There are a few tips and tricks to making a Zoom call effective and and helpful tool for every participant in a call or session.
Remember that you are talking to your colleagues on campus. Students should abide by the standards for student conduct for the campus.
Video body language and presentation
As is the case with in-person meetings and presentations, eye contact in video calls can be a very important factor. In an informal call, such as a small group meeting or discussion, speaking with your eyes looking at screen may feel more natural. However, in a formal context, such as a presentation, speak while looking at camera lens, to simulate looking at your audience; this increases your presence and authority.
Clothing matters in a video call, particularly what you wear on your upper half; be conscious of what the camera captures, both on your person and in your home, and adjust accordingly. Avoid clothing patterns and colors that distract or obscure, including floral prints, stripes, shiny fabrics, or fuzzy details.
Ensure your camera is elevated to give straight-on perspective during your call. Center yourself in frame, adjust the positioning, and check before starting the call to ensure you are framed properly.
Position the camera so that you are facing a light source, and that that light source is never behind you. The best lighting is natural light, though direct sunlight may cause you strain; if no natural light is available, use a lamp.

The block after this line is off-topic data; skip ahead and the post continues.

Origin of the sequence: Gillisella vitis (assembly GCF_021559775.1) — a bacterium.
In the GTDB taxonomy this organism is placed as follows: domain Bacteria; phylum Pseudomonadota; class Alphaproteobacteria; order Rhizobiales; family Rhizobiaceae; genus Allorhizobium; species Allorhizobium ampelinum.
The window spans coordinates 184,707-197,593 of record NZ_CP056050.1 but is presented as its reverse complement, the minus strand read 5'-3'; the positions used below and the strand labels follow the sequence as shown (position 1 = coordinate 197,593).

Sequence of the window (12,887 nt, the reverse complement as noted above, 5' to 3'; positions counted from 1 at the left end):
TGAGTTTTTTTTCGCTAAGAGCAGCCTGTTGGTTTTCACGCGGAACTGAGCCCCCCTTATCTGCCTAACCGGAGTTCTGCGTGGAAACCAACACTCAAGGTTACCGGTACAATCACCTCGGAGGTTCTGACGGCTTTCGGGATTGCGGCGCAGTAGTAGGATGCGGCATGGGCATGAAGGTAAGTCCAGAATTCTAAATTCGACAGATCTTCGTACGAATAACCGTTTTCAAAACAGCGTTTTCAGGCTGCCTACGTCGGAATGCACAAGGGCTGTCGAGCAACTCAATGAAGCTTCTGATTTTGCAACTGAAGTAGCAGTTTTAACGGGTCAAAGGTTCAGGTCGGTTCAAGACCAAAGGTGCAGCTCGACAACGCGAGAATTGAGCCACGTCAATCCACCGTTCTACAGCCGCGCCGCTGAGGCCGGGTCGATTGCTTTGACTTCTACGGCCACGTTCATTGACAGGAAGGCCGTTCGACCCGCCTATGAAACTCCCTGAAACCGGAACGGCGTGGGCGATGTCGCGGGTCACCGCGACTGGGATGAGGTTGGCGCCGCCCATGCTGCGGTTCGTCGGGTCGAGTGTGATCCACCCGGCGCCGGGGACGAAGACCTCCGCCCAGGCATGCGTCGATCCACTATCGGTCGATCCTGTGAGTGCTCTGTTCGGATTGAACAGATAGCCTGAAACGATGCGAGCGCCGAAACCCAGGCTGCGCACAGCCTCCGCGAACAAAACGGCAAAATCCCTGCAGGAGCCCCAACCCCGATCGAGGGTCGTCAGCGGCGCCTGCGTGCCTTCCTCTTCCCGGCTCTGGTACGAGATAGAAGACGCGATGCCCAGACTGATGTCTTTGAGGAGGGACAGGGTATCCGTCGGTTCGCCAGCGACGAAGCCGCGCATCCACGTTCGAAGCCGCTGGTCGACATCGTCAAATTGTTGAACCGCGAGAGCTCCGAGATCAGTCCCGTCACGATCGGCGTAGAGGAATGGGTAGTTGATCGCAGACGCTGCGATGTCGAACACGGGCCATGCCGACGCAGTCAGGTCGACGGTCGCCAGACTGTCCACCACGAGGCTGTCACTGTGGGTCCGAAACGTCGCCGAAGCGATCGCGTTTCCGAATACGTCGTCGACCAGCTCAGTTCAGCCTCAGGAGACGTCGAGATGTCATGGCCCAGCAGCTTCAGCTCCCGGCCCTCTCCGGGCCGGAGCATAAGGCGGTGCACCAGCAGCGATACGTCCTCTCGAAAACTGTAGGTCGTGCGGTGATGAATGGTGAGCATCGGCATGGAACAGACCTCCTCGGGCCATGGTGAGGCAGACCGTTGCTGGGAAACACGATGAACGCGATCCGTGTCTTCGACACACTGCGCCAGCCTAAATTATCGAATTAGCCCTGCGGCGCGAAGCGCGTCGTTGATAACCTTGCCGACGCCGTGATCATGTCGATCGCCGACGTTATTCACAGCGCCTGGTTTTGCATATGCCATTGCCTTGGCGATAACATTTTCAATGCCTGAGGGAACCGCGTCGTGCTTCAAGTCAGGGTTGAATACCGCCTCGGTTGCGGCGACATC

If you are not the person currently speaking, it is recommended that you mute your microphone.
To mute your microphone, select the microphone icon in the bottom left corner of the Zoom call. When the icon has a slash through it, it's muted.
To unmute yourself when you need to speak, select the microphone icon again.
Muting your microphone helps others on the call focus on whoever is speaking at the time. It is generally recommended to mute your microphone as you join the call. Background noises can be distracting in a call, so make sure you keep everyone focused on the topic at hand.
Note: If you have joined a meeting via a landline or traditional phone, dial *6 to mute your phone. When you want to speak, dial *6 to unmute yourself.
Note: Meeting hosts have the ability to mute participant microphones. In the event that a participant is being disruptive or simply does not know how to mute their microphone, the host can do so on their behalf. This support document provided by Zoom provides more information on how hosts can mute all participants.
Make sure you are aware of your surroundings when enabling your video. Bright lights and movement or other distracting backgrounds may detract from others ability to be able to concentrate on the topic at hand.
An example of a distracting video.
An example of a non-distracting video.
Remove any distractions you can before you start or join a video call, including the following:
- Silence personal devices
- Set up in a quiet location
- Don’t check email/phone/web while on video call, as other participants can easily tell when you are distracted.
- If you intend to record the call, ensure that all participants are aware beforehand, or at the start of the call.
- If you have time, test your microphone and video settings beforehand to ensure that all technical aspects are working properly, you are set up correctly, and you are visually prepared to participate in the call.
- Encourage speakers to introduce themselves, especially if not everyone knows each other.
- Address participants by name to signal attention on the call when body language is no longer available.
- Anticipate unexpected outcomes, such as physical or technical interruptions, with patience.
For additional assistance, contact Academic Technology: (415) 405-5555, firstname.lastname@example.org, LIB 80